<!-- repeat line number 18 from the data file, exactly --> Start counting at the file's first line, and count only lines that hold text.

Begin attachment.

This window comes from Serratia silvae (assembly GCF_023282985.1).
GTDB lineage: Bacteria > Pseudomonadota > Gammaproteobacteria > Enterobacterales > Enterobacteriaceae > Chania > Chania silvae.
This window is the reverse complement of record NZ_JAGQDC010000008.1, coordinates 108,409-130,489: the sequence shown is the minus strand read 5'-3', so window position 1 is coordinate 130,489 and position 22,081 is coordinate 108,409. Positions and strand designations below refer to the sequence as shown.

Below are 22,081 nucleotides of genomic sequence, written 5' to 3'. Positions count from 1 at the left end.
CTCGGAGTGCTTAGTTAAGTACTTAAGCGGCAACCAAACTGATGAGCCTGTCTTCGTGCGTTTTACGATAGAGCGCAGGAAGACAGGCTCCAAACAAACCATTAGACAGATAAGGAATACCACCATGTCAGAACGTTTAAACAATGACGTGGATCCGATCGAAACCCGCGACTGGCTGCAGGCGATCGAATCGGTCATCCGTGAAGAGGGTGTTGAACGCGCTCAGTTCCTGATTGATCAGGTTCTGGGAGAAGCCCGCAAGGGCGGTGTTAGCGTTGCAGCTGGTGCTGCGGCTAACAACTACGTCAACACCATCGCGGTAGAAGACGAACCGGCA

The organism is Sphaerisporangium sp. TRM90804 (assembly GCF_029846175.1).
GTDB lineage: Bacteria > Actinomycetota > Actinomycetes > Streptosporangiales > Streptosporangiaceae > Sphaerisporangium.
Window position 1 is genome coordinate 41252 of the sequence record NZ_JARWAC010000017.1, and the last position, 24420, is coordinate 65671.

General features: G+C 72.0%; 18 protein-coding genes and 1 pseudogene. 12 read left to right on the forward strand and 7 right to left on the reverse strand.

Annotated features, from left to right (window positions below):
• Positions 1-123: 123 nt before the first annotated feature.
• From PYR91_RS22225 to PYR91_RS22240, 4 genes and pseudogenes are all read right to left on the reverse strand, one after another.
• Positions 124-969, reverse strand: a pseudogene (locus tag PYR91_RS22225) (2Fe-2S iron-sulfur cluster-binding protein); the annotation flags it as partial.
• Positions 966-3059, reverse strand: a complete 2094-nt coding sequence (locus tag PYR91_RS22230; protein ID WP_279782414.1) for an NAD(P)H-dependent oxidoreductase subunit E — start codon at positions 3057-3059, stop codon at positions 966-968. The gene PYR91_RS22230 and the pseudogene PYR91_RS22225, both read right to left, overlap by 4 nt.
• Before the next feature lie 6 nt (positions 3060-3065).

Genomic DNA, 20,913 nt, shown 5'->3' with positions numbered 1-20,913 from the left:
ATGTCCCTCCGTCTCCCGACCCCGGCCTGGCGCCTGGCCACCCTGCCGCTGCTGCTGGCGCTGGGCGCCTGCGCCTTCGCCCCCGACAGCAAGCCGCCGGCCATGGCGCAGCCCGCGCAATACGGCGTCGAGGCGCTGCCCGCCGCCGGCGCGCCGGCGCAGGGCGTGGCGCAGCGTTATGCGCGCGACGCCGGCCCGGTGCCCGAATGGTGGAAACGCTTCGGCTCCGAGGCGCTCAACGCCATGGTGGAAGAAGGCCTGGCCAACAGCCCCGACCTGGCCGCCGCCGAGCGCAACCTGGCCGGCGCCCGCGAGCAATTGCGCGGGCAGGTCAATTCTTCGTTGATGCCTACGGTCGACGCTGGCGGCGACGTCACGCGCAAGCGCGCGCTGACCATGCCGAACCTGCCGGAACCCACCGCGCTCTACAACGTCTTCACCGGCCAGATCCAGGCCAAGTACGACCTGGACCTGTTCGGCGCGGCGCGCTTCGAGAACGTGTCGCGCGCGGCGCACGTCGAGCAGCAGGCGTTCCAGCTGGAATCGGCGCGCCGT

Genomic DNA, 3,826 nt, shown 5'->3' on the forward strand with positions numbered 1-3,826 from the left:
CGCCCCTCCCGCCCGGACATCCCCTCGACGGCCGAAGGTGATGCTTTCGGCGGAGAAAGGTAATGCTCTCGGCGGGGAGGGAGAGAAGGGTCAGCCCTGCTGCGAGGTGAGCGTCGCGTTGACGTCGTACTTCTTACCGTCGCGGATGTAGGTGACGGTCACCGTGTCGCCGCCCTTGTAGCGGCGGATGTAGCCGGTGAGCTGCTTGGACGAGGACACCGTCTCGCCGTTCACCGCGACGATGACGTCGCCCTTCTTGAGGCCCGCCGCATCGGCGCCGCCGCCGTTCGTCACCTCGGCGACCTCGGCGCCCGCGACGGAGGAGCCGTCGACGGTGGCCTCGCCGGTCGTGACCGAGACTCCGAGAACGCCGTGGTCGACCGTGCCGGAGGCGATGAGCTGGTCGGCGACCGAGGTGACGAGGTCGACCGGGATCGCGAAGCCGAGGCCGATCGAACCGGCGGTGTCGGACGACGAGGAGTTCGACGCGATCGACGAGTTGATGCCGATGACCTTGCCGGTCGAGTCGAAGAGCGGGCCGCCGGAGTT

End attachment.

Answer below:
Genomic DNA, 3,826 nt, shown 5'->3' on the forward strand with positions numbered 1-3,826 from the left: